River girls help friends of tragedy victim

Published 12:00 am Thursday, August 18, 2005

When Nansemond River cheerleading coach Vickie Stewart got home last Thursday, her son was waiting for her.

He showed her a tape he’d made of the day’s news, and they sat down to watch it.

Stewart learned about Ashley Burns, 14, of Medford, Miss. The day before, the cheerleader had been performing a stunt with her team. A flyer (a performer that gets thrown into the air and caught by her teammates), Burns apparently landed on her stomach in her teammates’ arms – flyers aim to land on their backs – and complained of abdominal pain. She’d been taken to a hospital and died of internal injuries.

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&uot;I was devastated,&uot; Stewart said. &uot;My heart just went out to her coaches, her team, everyone. I can’t imagine if we lost a squad mate.&uot;

Nearly a year ago, they almost did; captain Christina Maupin was in a car accident just outside of the school and spent weeks in a coma before awakening, and eventually recovering.

The next day, Stewart went into practice and told her girls of Ashley’s tragedy.

&uot;I told them to keep her in their prayers,&uot; she said. &uot;Hands immediately started going up.&uot;

The group wanted to do something to help Ashley’s friends and family. Remembering the cards of support the Lady Warriors received after Maupin’s accident, Jennifer Stone thought the team could do something similar.

&uot;Another school sent us cards thinking of Christina,&uot; Stone said. &uot;We got them about a month afterward. It made us feel loved that people recognized how hard it was for us.&uot;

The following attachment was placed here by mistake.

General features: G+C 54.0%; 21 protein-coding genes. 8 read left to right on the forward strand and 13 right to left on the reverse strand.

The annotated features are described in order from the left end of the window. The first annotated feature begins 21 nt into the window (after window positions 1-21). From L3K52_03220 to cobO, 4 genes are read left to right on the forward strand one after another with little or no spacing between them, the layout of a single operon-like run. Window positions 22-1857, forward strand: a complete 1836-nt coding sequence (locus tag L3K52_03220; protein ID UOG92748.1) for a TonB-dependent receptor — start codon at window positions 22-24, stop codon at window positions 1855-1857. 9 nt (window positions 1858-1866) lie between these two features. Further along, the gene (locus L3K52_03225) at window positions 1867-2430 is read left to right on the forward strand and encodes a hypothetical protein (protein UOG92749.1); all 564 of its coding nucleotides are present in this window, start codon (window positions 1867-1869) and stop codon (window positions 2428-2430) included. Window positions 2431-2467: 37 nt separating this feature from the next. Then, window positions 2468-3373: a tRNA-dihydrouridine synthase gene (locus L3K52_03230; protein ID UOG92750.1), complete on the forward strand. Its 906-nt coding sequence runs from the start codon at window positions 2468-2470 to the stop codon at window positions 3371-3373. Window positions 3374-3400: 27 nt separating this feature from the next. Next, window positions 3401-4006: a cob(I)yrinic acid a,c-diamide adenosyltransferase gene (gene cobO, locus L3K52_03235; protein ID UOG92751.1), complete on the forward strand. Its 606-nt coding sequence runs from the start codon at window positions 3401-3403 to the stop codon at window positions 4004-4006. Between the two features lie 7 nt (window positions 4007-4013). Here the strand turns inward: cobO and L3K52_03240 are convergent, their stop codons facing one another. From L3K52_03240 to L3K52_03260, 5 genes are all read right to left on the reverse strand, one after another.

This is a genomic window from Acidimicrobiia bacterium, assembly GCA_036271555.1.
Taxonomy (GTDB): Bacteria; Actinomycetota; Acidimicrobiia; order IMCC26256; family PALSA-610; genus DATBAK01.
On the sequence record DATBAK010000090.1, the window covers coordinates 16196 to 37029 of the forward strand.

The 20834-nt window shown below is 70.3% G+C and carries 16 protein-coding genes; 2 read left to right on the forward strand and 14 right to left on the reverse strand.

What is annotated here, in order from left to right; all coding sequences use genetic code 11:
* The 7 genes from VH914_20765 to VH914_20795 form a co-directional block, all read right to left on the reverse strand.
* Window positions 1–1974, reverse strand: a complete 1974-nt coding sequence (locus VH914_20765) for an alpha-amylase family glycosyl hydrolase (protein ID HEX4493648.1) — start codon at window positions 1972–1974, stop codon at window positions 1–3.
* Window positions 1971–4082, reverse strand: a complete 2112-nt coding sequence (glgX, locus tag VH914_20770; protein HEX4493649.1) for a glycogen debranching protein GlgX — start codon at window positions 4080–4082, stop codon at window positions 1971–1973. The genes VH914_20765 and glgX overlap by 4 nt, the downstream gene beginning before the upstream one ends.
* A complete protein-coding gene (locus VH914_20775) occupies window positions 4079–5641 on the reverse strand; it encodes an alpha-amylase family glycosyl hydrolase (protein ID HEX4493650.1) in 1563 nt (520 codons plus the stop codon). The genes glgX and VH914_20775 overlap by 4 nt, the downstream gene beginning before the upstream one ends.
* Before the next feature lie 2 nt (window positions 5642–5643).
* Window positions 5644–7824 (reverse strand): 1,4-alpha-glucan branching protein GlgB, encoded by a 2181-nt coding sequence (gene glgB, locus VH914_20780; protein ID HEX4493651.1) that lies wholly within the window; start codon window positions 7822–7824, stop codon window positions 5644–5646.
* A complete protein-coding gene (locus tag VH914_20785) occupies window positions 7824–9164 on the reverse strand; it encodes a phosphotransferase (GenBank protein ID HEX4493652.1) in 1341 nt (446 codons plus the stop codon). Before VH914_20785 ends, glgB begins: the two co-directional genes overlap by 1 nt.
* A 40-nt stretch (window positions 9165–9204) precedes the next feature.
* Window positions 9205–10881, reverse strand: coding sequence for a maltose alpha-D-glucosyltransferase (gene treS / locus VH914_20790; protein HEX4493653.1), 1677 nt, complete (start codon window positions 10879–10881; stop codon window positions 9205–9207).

A few days later, the squad set about fixing up the cards. Using markers, construction paper, glitter and other artistic offerings, they created more than 20 cards to send to Medford.

&uot;We feel your pain,&uot; one said. &uot;Keep Ashley in your spirits.&uot;

&uot;Medford, you will always be in our hearts,&uot; said another. &uot;Your cheerleader is a star in the sky.&uot;

Drawing her own card, fellow flyer Darnay Woolston reflected on the potential dangers of cheering.

&uot;It was scary, because we know to take really strict precautions,&uot; she said. &uot;If you don’t, bad things can happen. I’m definitely going to have (the accident) in the back of my head from now on. I’ve told my bases (those who catch flyers) to let me know what we’re doing so we don’t injure each other.&uot;

By Wednesday afternoon, the cards, along with a megaphone, cheering flag and other school spirit objects were ready to be sent. Captain Jessica Maddox looked over the group of gifts about to head north.

&uot;I was shocked to hear about what happened,&uot; she said. &uot;For them to lose a girl was terrible. I tried to build up their confidence; I told them that when they cheered, they should do it for her, and to keep her in their spirits. That’s something she’d want them to do. I hope it makes them happy knowing that people really cared about her.&uot;